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Calliactis polypus

Hermit Crab Anemone

Tara Gatehouse (2014)




Fact Sheet



Physical Description


Life History & Behaviour



Gas Exchange & Excretion


Anatomy & Physiology

External Morphology

Internal Anatomy & Physiology


Retraction-Deflation Sequence


Evolution & Systematics

Evolution with Hermit Crabs


Biogeographic Distribution

Global Distribution

Local Distribution

Conservation & Threats

References & Links


Anemones are opportunistic carnivores that catch prey as it swims or drifts into their tentacles or oral disc. Prey is then immobilised by a combination of mucous, stinging nematocysts, and sticky spirocysts (Ruppert, 2004). C. polypus feeds on a variety of small prey including crustaceans, molluscs, annelids, copepods, and fish. (Davie, 2011)

Once the tentacles have captured the prey, they then bend towards the oral disc and push the prey into the mouth. Small planktonic prey is ingested by moving the prey to the tip of the tentacle, allowing the anemone to then bend the tentacles into the mouth (Ruppert, 2004). 

Figure 1: Feeding behaviour sequence. A - Before the anemone encounters a prey item, the tentacles are extended and the pharyngeal ciliary current through the siphonoglyphs is directed out of the coelenteron (arrow). B – After prey contact. Prey held by discharged spirocysts and basitrichs. Tentacle begins to fold toward mouth and shortens. C –Localised contraction of longitudinal muscles of the tentacle, and the oral disc. D – Mesenterial retractor muscle contracts. E – Mouth protrudes towards prey. Chemical signals from prey causes mouth to swell and reversal of ciliary current in order to bring prey into mouth. Adapted from (Shick, 1991).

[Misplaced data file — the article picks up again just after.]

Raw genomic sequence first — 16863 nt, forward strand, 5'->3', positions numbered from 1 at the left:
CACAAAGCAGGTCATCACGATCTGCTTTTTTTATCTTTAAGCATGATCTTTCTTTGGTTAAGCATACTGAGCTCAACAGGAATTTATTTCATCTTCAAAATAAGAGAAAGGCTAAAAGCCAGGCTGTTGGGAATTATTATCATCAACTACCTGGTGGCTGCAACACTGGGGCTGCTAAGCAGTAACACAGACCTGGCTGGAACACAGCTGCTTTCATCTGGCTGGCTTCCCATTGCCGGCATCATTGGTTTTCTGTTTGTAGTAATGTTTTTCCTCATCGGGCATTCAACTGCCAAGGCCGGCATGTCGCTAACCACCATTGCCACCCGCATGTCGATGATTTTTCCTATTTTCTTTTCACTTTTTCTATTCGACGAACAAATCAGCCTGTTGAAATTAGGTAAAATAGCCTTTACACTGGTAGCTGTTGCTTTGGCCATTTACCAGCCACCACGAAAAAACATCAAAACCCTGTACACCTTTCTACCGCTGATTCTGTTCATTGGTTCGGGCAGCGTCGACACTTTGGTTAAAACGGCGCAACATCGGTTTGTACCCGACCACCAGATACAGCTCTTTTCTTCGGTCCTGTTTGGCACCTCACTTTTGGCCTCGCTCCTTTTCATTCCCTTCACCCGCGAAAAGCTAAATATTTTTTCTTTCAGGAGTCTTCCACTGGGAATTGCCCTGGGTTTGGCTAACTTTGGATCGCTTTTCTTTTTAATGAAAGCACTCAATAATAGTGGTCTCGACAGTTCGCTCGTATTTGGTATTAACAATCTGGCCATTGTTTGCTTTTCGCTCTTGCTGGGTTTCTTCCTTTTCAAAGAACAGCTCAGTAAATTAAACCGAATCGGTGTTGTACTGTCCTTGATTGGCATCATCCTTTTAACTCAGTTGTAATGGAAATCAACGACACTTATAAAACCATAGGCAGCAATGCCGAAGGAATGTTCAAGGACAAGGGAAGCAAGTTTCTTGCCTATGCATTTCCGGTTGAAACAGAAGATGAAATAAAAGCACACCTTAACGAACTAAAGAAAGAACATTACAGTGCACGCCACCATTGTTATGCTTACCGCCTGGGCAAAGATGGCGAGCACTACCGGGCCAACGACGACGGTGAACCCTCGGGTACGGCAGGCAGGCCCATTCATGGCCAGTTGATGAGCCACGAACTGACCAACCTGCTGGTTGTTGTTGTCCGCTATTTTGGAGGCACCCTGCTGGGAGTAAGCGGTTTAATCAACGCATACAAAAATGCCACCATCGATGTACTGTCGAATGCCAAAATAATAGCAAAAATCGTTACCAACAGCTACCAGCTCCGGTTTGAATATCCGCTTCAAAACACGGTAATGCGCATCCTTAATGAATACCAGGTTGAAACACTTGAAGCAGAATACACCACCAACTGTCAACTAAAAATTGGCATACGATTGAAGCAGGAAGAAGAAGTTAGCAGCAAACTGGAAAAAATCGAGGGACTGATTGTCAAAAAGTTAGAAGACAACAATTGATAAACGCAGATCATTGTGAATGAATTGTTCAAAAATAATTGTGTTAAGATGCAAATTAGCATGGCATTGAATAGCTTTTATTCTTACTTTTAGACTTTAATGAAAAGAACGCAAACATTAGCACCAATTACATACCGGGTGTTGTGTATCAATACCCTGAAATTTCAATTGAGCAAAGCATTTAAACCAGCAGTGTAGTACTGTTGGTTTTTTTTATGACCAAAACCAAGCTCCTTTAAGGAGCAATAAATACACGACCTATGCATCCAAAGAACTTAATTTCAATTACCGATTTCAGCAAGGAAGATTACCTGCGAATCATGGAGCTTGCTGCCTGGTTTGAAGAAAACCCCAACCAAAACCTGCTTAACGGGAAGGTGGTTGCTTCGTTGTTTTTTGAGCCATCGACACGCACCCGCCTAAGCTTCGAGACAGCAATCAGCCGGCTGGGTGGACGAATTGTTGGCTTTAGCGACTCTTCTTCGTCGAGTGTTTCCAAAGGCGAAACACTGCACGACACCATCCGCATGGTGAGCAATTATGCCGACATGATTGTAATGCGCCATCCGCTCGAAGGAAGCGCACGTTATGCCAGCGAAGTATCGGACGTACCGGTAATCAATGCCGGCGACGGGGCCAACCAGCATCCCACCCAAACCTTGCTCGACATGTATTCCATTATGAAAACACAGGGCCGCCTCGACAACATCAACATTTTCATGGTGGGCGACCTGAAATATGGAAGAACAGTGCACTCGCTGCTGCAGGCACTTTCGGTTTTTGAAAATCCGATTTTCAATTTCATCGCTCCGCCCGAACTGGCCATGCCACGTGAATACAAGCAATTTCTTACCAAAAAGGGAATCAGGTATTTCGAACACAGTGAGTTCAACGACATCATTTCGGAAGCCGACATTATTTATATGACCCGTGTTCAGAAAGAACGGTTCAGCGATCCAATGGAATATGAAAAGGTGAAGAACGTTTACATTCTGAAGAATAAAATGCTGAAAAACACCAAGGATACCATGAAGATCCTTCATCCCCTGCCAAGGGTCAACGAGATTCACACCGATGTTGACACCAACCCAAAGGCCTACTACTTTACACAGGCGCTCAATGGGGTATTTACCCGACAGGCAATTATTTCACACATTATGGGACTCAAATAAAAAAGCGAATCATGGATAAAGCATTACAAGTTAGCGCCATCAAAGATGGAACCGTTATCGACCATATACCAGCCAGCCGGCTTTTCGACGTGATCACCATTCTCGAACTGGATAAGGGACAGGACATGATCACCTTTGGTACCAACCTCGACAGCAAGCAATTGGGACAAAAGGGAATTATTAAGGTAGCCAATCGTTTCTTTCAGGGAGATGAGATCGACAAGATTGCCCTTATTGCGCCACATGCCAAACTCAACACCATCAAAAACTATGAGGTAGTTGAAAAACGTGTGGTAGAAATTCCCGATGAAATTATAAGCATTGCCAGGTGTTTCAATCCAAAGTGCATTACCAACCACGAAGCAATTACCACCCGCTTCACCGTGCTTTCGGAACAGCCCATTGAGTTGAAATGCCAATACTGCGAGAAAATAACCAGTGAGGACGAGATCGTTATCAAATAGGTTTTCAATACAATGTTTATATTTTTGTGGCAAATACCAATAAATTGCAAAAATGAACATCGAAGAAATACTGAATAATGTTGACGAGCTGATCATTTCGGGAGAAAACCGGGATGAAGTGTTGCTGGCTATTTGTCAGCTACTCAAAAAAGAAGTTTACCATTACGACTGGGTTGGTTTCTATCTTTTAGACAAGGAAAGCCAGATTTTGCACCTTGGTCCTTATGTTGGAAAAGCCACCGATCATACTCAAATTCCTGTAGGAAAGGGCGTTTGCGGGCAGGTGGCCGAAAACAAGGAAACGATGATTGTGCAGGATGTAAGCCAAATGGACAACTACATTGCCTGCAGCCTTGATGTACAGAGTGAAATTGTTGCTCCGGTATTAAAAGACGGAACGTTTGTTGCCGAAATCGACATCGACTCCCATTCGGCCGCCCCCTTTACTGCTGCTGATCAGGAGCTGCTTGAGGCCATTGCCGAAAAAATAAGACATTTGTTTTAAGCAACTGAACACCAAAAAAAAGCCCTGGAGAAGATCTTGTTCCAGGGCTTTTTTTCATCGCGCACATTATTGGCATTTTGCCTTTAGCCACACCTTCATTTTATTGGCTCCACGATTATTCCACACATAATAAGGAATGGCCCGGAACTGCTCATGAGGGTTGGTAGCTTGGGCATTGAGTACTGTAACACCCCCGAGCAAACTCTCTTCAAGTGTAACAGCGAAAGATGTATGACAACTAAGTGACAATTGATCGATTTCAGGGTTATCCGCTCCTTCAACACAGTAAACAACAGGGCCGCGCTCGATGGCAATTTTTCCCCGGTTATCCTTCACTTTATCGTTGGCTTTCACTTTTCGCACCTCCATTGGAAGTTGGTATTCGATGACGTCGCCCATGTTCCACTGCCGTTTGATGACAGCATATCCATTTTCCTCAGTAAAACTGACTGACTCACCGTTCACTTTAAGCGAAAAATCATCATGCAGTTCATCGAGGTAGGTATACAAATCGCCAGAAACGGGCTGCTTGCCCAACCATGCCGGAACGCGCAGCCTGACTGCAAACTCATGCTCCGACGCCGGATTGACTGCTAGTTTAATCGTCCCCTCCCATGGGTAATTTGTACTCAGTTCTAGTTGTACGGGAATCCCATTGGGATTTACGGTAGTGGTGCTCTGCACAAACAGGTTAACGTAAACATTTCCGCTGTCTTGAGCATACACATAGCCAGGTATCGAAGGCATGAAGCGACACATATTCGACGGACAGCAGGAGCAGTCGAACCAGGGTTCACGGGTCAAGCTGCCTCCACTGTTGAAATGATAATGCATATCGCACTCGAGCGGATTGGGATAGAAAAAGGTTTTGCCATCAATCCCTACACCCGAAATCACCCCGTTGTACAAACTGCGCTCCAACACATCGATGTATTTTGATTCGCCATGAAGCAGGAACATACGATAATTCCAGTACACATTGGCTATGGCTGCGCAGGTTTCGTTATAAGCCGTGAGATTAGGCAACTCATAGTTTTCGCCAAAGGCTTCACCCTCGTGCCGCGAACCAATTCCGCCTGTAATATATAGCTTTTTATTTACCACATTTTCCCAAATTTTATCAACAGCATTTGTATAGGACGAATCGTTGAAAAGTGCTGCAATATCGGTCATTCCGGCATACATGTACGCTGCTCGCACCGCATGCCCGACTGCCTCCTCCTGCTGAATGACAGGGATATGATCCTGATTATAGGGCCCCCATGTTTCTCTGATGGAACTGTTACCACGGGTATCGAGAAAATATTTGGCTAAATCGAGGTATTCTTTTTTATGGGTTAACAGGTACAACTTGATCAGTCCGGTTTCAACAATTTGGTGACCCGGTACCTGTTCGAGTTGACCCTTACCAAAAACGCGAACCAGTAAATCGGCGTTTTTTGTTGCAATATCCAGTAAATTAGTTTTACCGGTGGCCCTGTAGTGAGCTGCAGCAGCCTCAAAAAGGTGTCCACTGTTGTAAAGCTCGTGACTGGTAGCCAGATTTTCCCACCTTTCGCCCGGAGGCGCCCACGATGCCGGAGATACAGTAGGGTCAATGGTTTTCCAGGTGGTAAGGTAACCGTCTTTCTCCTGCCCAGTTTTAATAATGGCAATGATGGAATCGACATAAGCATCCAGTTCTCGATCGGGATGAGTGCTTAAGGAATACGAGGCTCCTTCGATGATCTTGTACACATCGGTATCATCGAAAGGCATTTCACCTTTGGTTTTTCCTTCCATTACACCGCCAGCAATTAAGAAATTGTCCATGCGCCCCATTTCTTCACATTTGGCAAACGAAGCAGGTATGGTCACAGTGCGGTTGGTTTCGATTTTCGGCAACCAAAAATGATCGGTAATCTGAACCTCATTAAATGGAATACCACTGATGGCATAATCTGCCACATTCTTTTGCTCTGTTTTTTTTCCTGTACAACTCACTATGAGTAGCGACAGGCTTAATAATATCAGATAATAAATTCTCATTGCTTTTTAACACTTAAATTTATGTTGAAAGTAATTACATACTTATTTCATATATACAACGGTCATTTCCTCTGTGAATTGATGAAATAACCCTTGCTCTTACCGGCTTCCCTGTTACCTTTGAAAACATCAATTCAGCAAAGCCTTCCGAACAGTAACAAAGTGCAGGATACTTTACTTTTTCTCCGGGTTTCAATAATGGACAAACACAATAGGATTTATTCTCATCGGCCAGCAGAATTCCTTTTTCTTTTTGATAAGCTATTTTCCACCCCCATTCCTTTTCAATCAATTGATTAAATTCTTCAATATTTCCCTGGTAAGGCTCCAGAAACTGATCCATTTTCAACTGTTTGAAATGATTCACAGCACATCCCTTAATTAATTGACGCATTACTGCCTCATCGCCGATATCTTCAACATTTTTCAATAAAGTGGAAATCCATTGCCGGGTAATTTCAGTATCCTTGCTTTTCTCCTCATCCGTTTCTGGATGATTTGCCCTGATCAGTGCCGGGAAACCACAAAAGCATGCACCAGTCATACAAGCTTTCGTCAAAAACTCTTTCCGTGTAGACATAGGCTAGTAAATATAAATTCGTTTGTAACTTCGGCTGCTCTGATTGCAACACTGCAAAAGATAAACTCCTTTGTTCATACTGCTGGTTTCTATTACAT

The feeding behaviour observed in the video below is as follows: the initial ‘snatch’ - referring to the immediate response of one or more tentacles to contact with prey, which then adhere to it and retract sharply; the tentacular response – expansion of the oral disc with writing and contraction of tentacles; and the oral response – swelling of the circum-oral area followed by mouth opening and ingestion. (Shick, 1991)

Video of feeding behaviour of Calliactis polypus. Calliactis polypus was fed 3 deceased hermit crabs from another student's experiment. Sped up 2x.

Once in the mouth, the prey is the mixed with mucous and swallowed by the pharynx through peristalsis and ciliary action. The prey then enters the coelenteron where it comes into contact with the cnidoglandular bands of the septa. Digestion of the prey then occurs through extracellular digestion, which is instigated by nematocyst discharge and enzyme release, and broken down to particles and molecules for phagocytic uptake (Ruppert, 2004).

The anemone’s diet is supplemented by photosynthate produced by zooxanthellae. The photosynthate produced by the algae can sometimes account for up to 90% of the anemone’s nutrition, depending on the amount of prey available. (Ruppert, 2004)